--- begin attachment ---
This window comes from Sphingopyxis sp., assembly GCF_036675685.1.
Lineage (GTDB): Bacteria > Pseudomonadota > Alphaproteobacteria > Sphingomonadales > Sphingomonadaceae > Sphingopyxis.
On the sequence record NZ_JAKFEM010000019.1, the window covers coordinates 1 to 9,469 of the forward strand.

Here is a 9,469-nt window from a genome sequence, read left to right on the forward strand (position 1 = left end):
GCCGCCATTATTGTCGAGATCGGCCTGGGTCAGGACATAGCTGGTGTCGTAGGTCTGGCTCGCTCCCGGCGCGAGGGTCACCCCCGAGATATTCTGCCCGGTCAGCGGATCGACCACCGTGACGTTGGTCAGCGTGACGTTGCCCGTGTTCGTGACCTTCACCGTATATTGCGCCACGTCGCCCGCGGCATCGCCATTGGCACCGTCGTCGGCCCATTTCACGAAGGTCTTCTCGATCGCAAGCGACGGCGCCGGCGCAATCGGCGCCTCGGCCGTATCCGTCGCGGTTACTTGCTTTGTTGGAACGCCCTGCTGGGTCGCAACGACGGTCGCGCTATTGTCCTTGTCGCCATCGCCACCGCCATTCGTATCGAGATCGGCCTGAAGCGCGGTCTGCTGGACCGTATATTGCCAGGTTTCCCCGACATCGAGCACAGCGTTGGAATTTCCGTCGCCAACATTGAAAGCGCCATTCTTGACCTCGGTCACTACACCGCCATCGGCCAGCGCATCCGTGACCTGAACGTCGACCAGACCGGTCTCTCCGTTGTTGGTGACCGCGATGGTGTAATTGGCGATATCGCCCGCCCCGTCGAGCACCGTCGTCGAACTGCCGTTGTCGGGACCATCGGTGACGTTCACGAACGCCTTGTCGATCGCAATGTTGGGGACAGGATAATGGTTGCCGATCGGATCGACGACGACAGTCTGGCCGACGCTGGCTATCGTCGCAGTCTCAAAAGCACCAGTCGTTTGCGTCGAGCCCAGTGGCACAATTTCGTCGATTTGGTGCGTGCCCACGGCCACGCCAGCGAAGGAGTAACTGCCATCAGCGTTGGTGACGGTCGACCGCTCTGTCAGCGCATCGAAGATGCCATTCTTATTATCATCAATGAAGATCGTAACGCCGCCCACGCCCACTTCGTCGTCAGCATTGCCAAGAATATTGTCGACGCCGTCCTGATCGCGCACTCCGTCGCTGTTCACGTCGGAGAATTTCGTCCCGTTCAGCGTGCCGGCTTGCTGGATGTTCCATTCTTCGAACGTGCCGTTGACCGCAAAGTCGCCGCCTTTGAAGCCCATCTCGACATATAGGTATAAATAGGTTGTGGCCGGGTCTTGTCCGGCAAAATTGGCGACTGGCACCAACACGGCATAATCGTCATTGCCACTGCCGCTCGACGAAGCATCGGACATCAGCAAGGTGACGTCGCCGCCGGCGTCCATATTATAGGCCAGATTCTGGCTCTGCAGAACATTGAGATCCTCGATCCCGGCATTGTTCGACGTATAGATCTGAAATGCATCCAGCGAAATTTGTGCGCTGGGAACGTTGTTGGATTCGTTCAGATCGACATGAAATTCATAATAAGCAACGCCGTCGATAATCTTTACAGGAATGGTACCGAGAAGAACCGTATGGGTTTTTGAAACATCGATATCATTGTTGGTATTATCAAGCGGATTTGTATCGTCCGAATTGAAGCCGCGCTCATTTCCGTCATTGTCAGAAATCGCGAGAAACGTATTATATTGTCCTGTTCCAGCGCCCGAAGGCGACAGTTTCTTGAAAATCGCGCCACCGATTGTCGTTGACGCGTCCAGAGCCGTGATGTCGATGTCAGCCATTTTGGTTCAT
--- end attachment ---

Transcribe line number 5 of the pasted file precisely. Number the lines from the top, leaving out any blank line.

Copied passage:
GCCGCCATTATTGTCGAGATCGGCCTGGGTCAGGACATAGCTGGTGTCGTAGGTCTGGCTCGCTCCCGGCGCGAGGGTCACCCCCGAGATATTCTGCCCGGTCAGCGGATCGACCACCGTGACGTTGGTCAGCGTGACGTTGCCCGTGTTCGTGACCTTCACCGTATATTGCGCCACGTCGCCCGCGGCATCGCCATTGGCACCGTCGTCGGCCCATTTCACGAAGGTCTTCTCGATCGCAAGCGACGGCGCCGGCGCAATCGGCGCCTCGGCCGTATCCGTCGCGGTTACTTGCTTTGTTGGAACGCCCTGCTGGGTCGCAACGACGGTCGCGCTATTGTCCTTGTCGCCATCGCCACCGCCATTCGTATCGAGATCGGCCTGAAGCGCGGTCTGCTGGACCGTATATTGCCAGGTTTCCCCGACATCGAGCACAGCGTTGGAATTTCCGTCGCCAACATTGAAAGCGCCATTCTTGACCTCGGTCACTACACCGCCATCGGCCAGCGCATCCGTGACCTGAACGTCGACCAGACCGGTCTCTCCGTTGTTGGTGACCGCGATGGTGTAATTGGCGATATCGCCCGCCCCGTCGAGCACCGTCGTCGAACTGCCGTTGTCGGGACCATCGGTGACGTTCACGAACGCCTTGTCGATCGCAATGTTGGGGACAGGATAATGGTTGCCGATCGGATCGACGACGACAGTCTGGCCGACGCTGGCTATCGTCGCAGTCTCAAAAGCACCAGTCGTTTGCGTCGAGCCCAGTGGCACAATTTCGTCGATTTGGTGCGTGCCCACGGCCACGCCAGCGAAGGAGTAACTGCCATCAGCGTTGGTGACGGTCGACCGCTCTGTCAGCGCATCGAAGATGCCATTCTTATTATCATCAATGAAGATCGTAACGCCGCCCACGCCCACTTCGTCGTCAGCATTGCCAAGAATATTGTCGACGCCGTCCTGATCGCGCACTCCGTCGCTGTTCACGTCGGAGAATTTCGTCCCGTTCAGCGTGCCGGCTTGCTGGATGTTCCATTCTTCGAACGTGCCGTTGACCGCAAAGTCGCCGCCTTTGAAGCCCATCTCGACATATAGGTATAAATAGGTTGTGGCCGGGTCTTGTCCGGCAAAATTGGCGACTGGCACCAACACGGCATAATCGTCATTGCCACTGCCGCTCGACGAAGCATCGGACATCAGCAAGGTGACGTCGCCGCCGGCGTCCATATTATAGGCCAGATTCTGGCTCTGCAGAACATTGAGATCCTCGATCCCGGCATTGTTCGACGTATAGATCTGAAATGCATCCAGCGAAATTTGTGCGCTGGGAACGTTGTTGGATTCGTTCAGATCGACATGAAATTCATAATAAGCAACGCCGTCGATAATCTTTACAGGAATGGTACCGAGAAGAACCGTATGGGTTTTTGAAACATCGATATCATTGTTGGTATTATCAAGCGGATTTGTATCGTCCGAATTGAAGCCGCGCTCATTTCCGTCATTGTCAGAAATCGCGAGAAACGTATTATATTGTCCTGTTCCAGCGCCCGAAGGCGACAGTTTCTTGAAAATCGCGCCACCGATTGTCGTTGACGCGTCCAGAGCCGTGATGTCGATGTCAGCCATTTTGGTTCAT